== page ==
This story is in todays Grimsby Telegraph
THE family of a pilot who gave away his precious wartime flying log have made an emotional appeal for its return.
Cheryl Larkin and her brother Shane have intensified the search for the Second World War treasure that meant so much to their father Jack. He was the landlord of a Lincolnshire pub and proud of his RAF service record but reluctantly agreed to relinquish his prize possession. They believe that former 36 Squadron pilot Mr Larkin always regretted handing over his flight log – but died, aged 86, in June 2011, before he had the chance to ask for it back.
Licensee of the former Red Lion Inn, at Caistor, for seven years from 1977, he returned with wife Joyce to his native North-East on his retirement due to ill health in the early 1980s.
It was during his time in the Lincolnshire market town that the flying log was given to someone with an interest in RAF heritage. It details his flights from bases in India, South Africa and the UK between 1942 and 1945.
But the log doesn’t tell how close to death Mr Larkin came 11 years after the war ended. On October 10, 1956, a Lockheed Neptune he had been due to fly hit a Scottish mountain – and there were no survivors. The aircraft was based at Topcliffe, in North Yorkshire, but diverted to RAF Ballykelly in Northern Ireland for an anti-submarine exercise.
“My dad had a really lucky escape on that occasion when he was due to fly over the Irish Sea,” said daughter Cheryl, who lives in Hartlepool. “But he received a phone call and had to return home immediately because he heard his mother was seriously ill,” said Cheryl.
“Another pilot flew that day and the aircraft crashed on the Mull of Kintyre, killing all nine crew on board.
“After the war he stayed with the RAF and had a peace-time flying career during which he met famous people like world heavyweight boxing champion Rocky Marciano.
At some stage when he had the pub at Caistor he handed over his log books. He always regretted it but other things always took precedence over trying to get them back. Now we’ve got a memory box containing his pilot’s wings and other memorabilia – and it’s the time to get everything back for future generations of the family.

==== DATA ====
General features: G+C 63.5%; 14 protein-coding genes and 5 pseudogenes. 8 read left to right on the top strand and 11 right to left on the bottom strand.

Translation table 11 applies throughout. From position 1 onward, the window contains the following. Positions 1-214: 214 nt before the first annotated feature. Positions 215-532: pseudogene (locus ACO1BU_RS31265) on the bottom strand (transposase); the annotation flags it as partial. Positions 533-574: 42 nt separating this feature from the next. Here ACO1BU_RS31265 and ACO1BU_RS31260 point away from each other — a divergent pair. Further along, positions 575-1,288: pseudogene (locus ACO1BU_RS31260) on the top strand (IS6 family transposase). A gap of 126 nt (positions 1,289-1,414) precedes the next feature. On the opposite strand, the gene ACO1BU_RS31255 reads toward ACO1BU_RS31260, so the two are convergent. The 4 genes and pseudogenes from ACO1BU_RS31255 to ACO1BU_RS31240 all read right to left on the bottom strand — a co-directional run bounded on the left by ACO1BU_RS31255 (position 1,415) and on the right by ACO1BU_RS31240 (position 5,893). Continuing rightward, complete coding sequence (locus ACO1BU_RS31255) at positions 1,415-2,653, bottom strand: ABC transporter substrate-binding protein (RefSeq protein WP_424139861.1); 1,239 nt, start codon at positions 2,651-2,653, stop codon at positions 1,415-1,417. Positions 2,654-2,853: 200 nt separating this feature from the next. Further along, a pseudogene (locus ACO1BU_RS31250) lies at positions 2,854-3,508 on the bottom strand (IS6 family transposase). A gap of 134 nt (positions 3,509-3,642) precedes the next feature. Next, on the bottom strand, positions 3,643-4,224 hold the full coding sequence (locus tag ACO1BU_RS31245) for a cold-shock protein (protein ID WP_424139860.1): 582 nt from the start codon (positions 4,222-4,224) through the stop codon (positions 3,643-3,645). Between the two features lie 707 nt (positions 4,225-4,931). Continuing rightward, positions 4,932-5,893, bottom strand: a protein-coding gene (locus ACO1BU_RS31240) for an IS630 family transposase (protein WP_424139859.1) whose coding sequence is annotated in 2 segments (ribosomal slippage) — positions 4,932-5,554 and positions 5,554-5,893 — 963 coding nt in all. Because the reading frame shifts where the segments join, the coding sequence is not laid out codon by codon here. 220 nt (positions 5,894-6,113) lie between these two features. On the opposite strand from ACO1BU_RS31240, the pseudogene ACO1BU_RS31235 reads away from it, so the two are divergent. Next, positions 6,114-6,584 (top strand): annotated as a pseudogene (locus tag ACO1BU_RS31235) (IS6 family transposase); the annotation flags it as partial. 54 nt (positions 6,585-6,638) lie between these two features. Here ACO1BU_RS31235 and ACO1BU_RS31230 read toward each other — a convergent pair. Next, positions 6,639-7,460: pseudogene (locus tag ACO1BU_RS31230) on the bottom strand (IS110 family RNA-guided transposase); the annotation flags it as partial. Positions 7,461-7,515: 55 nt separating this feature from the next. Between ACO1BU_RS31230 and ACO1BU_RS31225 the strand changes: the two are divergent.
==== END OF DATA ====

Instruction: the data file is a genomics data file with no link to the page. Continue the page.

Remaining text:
Jack’s son Shane Larkin said: Dad enlisted in 1942 and was sent to South Africa where he qualified as a fighter pilot in 1944. He travelled all over the world during his service career. After the war he was also a member of a high-speed flying squadron which tried to break the sound barrier over the Great Bitter Lake in Egypt. He was in the RAF for two periods, from 1942 until 1951, and he later re-enlisted. But we don’t know the exact dates because his log is missing.
David Stacey, the chairman of Hartlepool RAF Association, has already tried to trace the books.
“I have spoken with Mr Larkin’s daughter and she is determined to follow this search through until she finds the log books,” said Mr Stacey.
“Her father was John William Larkin (commonly known as Jack) and served in the RAF in two stints from 1942 until 1961.
“His RAF service number was 1676196 and he held the rank of flight sergeant.
“Cheryl believes that he may have given his RAF flying log books to a local RAF Association branch.
“I’ve already contacted the RAFA at Cleethorpes who have no knowledge of it. And I placed a notice in the RAF Association national magazine Air Mail.
“It is distributed to our 65,000 members – and two contacted me to say they remembered Jack, but couldn’t shed any light on the whereabouts of his book.
“I have contacted the three major air museums in Lincolnshire asking if they have it and all have contacted me to say they don’t.
“Jack’s family would appreciate it if it was to be returned now.”
Do you know where Jack’s flying log went? Call Cheryl on 01429 289437 or 07711 854483.